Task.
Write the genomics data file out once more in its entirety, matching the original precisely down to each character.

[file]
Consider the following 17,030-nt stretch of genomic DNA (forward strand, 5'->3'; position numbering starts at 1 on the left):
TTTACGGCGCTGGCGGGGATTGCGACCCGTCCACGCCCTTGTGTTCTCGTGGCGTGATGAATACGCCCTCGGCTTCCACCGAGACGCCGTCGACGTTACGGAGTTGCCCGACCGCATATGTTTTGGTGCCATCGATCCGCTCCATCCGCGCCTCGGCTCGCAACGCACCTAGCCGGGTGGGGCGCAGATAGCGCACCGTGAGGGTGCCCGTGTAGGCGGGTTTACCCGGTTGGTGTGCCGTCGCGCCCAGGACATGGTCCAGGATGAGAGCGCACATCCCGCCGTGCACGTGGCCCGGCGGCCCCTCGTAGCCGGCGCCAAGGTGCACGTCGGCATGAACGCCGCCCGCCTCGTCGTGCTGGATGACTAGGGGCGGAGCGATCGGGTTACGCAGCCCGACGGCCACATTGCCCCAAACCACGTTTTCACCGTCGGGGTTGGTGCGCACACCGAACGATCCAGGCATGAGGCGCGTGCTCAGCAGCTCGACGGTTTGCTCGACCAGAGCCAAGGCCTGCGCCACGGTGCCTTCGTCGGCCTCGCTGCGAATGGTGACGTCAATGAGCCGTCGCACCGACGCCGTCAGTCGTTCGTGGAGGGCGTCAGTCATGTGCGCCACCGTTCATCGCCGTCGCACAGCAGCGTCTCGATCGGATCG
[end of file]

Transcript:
Consider the following 17,030-nt stretch of genomic DNA (forward strand, 5'->3'; position numbering starts at 1 on the left):
TTTACGGCGCTGGCGGGGATTGCGACCCGTCCACGCCCTTGTGTTCTCGTGGCGTGATGAATACGCCCTCGGCTTCCACCGAGACGCCGTCGACGTTACGGAGTTGCCCGACCGCATATGTTTTGGTGCCATCGATCCGCTCCATCCGCGCCTCGGCTCGCAACGCACCTAGCCGGGTGGGGCGCAGATAGCGCACCGTGAGGGTGCCCGTGTAGGCGGGTTTACCCGGTTGGTGTGCCGTCGCGCCCAGGACATGGTCCAGGATGAGAGCGCACATCCCGCCGTGCACGTGGCCCGGCGGCCCCTCGTAGCCGGCGCCAAGGTGCACGTCGGCATGAACGCCGCCCGCCTCGTCGTGCTGGATGACTAGGGGCGGAGCGATCGGGTTACGCAGCCCGACGGCCACATTGCCCCAAACCACGTTTTCACCGTCGGGGTTGGTGCGCACACCGAACGATCCAGGCATGAGGCGCGTGCTCAGCAGCTCGACGGTTTGCTCGACCAGAGCCAAGGCCTGCGCCACGGTGCCTTCGTCGGCCTCGCTGCGAATGGTGACGTCAATGAGCCGTCGCACCGACGCCGTCAGTCGTTCGTGGAGGGCGTCAGTCATGTGCGCCACCGTTCATCGCCGTCGCACAGCAGCGTCTCGATCGGATCG